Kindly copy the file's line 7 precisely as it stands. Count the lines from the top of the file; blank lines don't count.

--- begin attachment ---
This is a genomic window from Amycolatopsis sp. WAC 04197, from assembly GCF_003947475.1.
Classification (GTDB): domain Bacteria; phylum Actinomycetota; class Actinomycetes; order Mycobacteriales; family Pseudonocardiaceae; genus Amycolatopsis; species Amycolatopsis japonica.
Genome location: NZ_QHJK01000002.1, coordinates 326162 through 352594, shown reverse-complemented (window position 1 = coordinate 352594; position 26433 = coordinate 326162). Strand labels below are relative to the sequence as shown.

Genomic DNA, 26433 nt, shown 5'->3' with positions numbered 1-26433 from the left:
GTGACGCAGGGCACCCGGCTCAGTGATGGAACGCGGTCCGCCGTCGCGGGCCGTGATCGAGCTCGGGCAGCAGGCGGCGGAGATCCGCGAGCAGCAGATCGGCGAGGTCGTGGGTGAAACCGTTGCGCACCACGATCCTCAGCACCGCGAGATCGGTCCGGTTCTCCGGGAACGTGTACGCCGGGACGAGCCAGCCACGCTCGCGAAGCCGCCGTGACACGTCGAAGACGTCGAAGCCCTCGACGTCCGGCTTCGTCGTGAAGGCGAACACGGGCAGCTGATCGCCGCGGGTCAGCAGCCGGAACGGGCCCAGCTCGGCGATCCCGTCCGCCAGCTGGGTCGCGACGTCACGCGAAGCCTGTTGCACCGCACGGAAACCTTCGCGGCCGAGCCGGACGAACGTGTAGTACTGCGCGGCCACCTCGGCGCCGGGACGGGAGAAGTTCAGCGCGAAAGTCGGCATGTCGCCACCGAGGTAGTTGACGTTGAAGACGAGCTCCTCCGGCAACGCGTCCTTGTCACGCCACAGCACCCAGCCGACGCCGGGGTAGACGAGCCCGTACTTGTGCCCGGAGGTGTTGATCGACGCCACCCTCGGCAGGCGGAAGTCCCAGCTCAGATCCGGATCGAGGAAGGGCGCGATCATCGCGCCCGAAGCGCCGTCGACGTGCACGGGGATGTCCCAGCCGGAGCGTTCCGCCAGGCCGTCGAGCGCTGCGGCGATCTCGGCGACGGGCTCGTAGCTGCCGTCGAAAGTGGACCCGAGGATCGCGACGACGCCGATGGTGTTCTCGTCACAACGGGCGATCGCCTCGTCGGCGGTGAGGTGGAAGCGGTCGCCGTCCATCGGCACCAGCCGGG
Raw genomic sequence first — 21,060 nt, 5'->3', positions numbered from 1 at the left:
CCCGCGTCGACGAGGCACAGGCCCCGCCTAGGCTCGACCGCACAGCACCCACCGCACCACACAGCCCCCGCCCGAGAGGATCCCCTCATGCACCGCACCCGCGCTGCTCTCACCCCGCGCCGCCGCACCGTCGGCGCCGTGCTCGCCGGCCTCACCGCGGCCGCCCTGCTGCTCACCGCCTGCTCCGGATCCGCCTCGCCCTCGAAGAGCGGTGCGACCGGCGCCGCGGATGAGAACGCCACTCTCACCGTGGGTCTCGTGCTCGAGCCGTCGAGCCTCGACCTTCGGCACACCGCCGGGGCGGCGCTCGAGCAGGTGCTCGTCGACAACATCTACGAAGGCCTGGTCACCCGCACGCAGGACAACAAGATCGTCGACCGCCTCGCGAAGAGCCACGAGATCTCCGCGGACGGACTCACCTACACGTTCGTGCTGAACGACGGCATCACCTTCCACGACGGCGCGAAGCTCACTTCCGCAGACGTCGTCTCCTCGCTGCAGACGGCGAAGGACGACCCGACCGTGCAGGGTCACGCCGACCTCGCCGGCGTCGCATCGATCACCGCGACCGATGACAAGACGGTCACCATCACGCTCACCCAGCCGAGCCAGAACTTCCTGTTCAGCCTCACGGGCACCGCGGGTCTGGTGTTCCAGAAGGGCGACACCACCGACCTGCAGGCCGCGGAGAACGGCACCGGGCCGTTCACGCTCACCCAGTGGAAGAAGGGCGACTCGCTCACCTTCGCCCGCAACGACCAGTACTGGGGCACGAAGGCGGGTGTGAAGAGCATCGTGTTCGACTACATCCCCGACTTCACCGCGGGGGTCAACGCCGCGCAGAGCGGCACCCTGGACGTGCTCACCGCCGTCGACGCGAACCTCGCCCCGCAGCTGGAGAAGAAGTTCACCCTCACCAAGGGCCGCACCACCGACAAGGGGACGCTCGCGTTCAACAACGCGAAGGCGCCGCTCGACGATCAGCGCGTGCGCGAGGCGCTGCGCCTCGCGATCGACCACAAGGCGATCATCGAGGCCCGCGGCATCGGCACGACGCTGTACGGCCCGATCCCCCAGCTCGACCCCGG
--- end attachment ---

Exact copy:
CCCGCGTCGACGAGGCACAGGCCCCGCCTAGGCTCGACCGCACAGCACCCACCGCACCACACAGCCCCCGCCCGAGAGGATCCCCTCATGCACCGCACCCGCGCTGCTCTCACCCCGCGCCGCCGCACCGTCGGCGCCGTGCTCGCCGGCCTCACCGCGGCCGCCCTGCTGCTCACCGCCTGCTCCGGATCCGCCTCGCCCTCGAAGAGCGGTGCGACCGGCGCCGCGGATGAGAACGCCACTCTCACCGTGGGTCTCGTGCTCGAGCCGTCGAGCCTCGACCTTCGGCACACCGCCGGGGCGGCGCTCGAGCAGGTGCTCGTCGACAACATCTACGAAGGCCTGGTCACCCGCACGCAGGACAACAAGATCGTCGACCGCCTCGCGAAGAGCCACGAGATCTCCGCGGACGGACTCACCTACACGTTCGTGCTGAACGACGGCATCACCTTCCACGACGGCGCGAAGCTCACTTCCGCAGACGTCGTCTCCTCGCTGCAGACGGCGAAGGACGACCCGACCGTGCAGGGTCACGCCGACCTCGCCGGCGTCGCATCGATCACCGCGACCGATGACAAGACGGTCACCATCACGCTCACCCAGCCGAGCCAGAACTTCCTGTTCAGCCTCACGGGCACCGCGGGTCTGGTGTTCCAGAAGGGCGACACCACCGACCTGCAGGCCGCGGAGAACGGCACCGGGCCGTTCACGCTCACCCAGTGGAAGAAGGGCGACTCGCTCACCTTCGCCCGCAACGACCAGTACTGGGGCACGAAGGCGGGTGTGAAGAGCATCGTGTTCGACTACATCCCCGACTTCACCGCGGGGGTCAACGCCGCGCAGAGCGGCACCCTGGACGTGCTCACCGCCGTCGACGCGAACCTCGCCCCGCAGCTGGAGAAGAAGTTCACCCTCACCAAGGGCCGCACCACCGACAAGGGGACGCTCGCGTTCAACAACGCGAAGGCGCCGCTCGACGATCAGCGCGTGCGCGAGGCGCTGCGCCTCGCGATCGACCACAAGGCGATCATCGAGGCCCGCGGCATCGGCACGACGCTGTACGGCCCGATCCCCCAGCTCGACCCCGG